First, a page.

Editor's note: The following is the second chapter of The Next Urban Renaissance (2015) published by the Manhattan Institute.
In 2011, public-transit riders in the United States traveled 56 billion passenger miles, with 38 percent of those miles covered by public buses. Bus services require drivers, mechanics, buses, and fuel. Given the high cost of owning and operating a private vehicle, buses are a key transit option for millions of urbanites. Private vehicle use offers private benefits but imposes social costs, from traffic congestion, to road safety, to local and global pollution. This creates an imperative to identify policies that would increase bus ridership. This essay proposes four policies to improve the quality and lower the cost of supplying urban-transit service.
The first calls for eliminating current “Buy America” requirements. Federal subsidies for purchasing domestic buses have strings attached that limit the menu of procurement choices available to transit agencies. Second, cities should privatize more bus routes. By introducing competition into this public monopoly, labor costs would fall. The resulting savings would allow transit agencies to expand service provision. Third, many low-density cities should substitute away from constructing costly light rail and instead develop a flexible, fast bus system. Fourth, cities should recognize the diverse preferences of riders by offering a greater menu of quality, price, and routes.
Together, these reforms would increase public-transit systems’ ridership and efficiency, improving the urban poor’s job prospects, as well as all riders’ quality of life. If more middle-class urbanites used public transit, political support for more efficient public-transit policies, such as road pricing, would rise, too.
I. Repeal the Buy America Act
Urban-transit agencies rely heavily on Federal Transit Administra- tion funding to purchase capital equipment, such as new buses. These subsidies provide up to 80 percent of the purchase price of new buses. Such purchases are subject to Buy America rules, which require that vehicles undergo final assembly in the U.S. and have at least 60 percent of their components, by cost, manufactured in the United States. The Buy America requirement thus constitutes an important entry barrier for foreign bus makers seeking to compete in the U.S. market.1
Urbanites spend many hours commuting. If such individuals can comfortably move at higher speeds without exacerbating externalities of congestion and pollution, city life will improve dramatically.
If urban-transit agencies could access federal government subsidies without strings attached, they would have a far larger menu of global buses from which to choose. At present, U.S. bus makers are small in scale: the top two, New Flyer and Gillig, sell 1,000–1,500 buses each year in the U.S., where annual sales total 4,000–5,000. Major international bus makers are significantly larger. Germany’s Daimler sells 30,000–40,000 buses and chassis annually, while Swedish-based Volvo sells 10,000. Japan’s top two bus makers, Hino and Fuso, each sell more than 2,000 buses domestically per year (out of the more than 9,000 total sold in Japan). In 2012, China’s largest bus maker, King Long, sold 29,000.2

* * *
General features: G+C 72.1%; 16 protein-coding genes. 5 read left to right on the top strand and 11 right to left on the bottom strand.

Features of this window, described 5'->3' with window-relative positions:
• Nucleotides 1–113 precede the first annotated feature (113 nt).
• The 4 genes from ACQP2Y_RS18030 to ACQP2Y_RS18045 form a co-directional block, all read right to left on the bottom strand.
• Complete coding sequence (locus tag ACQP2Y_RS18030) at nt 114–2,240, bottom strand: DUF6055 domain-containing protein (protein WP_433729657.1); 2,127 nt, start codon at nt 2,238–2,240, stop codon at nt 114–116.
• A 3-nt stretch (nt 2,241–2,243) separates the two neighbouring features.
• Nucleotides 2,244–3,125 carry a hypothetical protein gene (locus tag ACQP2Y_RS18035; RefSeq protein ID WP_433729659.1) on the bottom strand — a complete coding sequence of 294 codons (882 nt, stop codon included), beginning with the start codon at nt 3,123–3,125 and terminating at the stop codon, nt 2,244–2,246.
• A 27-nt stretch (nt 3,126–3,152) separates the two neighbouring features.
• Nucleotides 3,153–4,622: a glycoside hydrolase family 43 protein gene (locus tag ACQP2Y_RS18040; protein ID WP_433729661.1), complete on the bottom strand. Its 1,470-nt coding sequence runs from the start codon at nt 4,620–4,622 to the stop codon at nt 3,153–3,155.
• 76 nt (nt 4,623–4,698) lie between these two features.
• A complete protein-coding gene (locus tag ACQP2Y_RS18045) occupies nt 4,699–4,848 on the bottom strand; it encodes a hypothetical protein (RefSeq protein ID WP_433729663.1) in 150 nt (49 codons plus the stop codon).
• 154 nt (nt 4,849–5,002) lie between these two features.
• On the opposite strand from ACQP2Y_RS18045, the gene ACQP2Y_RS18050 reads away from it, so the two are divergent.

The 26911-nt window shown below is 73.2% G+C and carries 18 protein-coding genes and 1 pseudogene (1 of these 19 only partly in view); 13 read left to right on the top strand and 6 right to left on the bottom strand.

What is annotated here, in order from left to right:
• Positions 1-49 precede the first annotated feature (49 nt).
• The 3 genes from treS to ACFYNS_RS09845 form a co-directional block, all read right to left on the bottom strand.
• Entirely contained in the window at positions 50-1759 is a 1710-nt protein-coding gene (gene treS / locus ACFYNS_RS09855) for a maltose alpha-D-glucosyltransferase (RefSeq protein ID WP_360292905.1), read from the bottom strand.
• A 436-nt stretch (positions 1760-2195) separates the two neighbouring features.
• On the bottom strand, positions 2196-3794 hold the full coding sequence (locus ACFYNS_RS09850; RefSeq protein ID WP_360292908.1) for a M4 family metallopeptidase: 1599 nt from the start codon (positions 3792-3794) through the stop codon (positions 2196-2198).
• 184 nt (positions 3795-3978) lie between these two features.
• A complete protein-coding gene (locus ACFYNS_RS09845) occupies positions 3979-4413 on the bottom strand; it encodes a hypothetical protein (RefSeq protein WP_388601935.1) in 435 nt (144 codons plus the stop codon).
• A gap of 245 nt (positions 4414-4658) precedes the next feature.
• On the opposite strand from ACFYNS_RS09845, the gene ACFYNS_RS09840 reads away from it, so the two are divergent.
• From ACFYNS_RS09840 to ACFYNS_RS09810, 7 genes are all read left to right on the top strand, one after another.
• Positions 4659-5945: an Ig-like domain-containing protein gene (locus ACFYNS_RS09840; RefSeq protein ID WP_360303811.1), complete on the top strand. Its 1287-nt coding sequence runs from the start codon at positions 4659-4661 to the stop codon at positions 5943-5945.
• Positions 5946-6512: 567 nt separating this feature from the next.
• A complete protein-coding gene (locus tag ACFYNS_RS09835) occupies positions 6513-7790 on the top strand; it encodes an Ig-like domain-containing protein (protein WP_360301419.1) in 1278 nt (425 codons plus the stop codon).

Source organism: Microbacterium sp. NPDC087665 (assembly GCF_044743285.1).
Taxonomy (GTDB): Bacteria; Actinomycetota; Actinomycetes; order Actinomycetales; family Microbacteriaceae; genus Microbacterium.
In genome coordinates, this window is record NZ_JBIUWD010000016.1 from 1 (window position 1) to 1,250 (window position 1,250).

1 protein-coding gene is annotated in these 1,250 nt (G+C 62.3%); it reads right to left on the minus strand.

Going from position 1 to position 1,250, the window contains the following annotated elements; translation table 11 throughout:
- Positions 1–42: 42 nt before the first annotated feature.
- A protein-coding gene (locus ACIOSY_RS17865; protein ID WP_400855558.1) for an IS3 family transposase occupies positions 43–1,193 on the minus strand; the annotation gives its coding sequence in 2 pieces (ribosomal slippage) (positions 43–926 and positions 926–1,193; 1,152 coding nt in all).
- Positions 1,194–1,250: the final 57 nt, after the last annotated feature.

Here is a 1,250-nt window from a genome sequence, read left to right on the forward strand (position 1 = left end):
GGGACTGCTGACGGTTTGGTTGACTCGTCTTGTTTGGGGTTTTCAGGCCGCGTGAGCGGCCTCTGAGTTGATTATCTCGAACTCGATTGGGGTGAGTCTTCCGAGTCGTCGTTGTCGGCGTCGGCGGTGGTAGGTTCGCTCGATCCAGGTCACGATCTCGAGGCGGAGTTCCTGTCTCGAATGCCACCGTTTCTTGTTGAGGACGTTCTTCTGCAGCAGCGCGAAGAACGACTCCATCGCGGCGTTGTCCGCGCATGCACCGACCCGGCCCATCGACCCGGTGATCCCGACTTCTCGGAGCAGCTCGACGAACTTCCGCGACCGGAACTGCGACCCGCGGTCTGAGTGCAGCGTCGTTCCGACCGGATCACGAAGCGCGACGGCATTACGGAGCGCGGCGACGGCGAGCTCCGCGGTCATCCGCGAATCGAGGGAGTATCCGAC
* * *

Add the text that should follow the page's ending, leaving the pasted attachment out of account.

The absence of the threat of foreign competition limits innovation incentives for small American producers. The fuel economy of U.S. cities’ bus fleets is insensitive to the price of gasoline and natural gas; in private U.S. vehicle markets, on the other hand, when gas prices rise, consumers respond by demanding more fuel-efficient vehicles, with for-profit sellers quickly responding by designing and marketing such vehicles. That the fuel economy of new buses acquired in the U.S. public-transit bus market does not rise as the price of energy increases is consistent with the hypothesis that protected U.S. firms do not need to innovate to be competitive and retain market share.3
Due to the Buy America requirement, America’s urban bus fleet is more expensive, less fuel-efficient, and of lower quality than it would otherwise be if transit agencies could select from a global procurement menu. In 1997–2011, according to National Transit Data (NTD), the average price for a U.S. public-transit bus (in 2011 dollars) was $309,000 (with the 10th percentile of the empirical distribution $104,000 and the 90th percentile, $497,000). While it is, admittedly, difficult to stan- dardize buses sold by different nations to allow an apples-to-apples com- parison, buses in Tokyo and Seoul are half the price of U.S. buses, with buses produced in China cheaper still. Wealthy, well-governed Singa- pore imports buses from China.4
In short, if U.S. transit agencies could purchase on the international market and still receive federal subsidies, increased competition would lower the prices that agencies pay, while greatly expanding choice. Cheaper buses would lower the cost of providing urban transit, boosting supply. As transit agencies retire gas buses and transition to natural gas buses, hybrid buses, and electric buses, the opportunity to benefit from expanded choice would grow.
In Europe, an extensive network of bus producers works closely with major cities to develop electric buses.5 If such buses run on electricity generated by renewables, they hold the potential for great progress in reducing local particulates and greenhouse gas emissions.
II. Privatize More Bus Routes
Labor is the major cost of providing bus services, accounting for roughly 70 percent of the total cost of operating a bus. Relative to their private-sector job alternatives, bus drivers and mechanics are generously compensated, with some drivers earning over $100,000 annually.6 Privatizing more bus routes would, among other advantages, create a positive, credible threat in future negotiations—over wage contracts and work flexibility rules—between transit agencies and public-sector unions.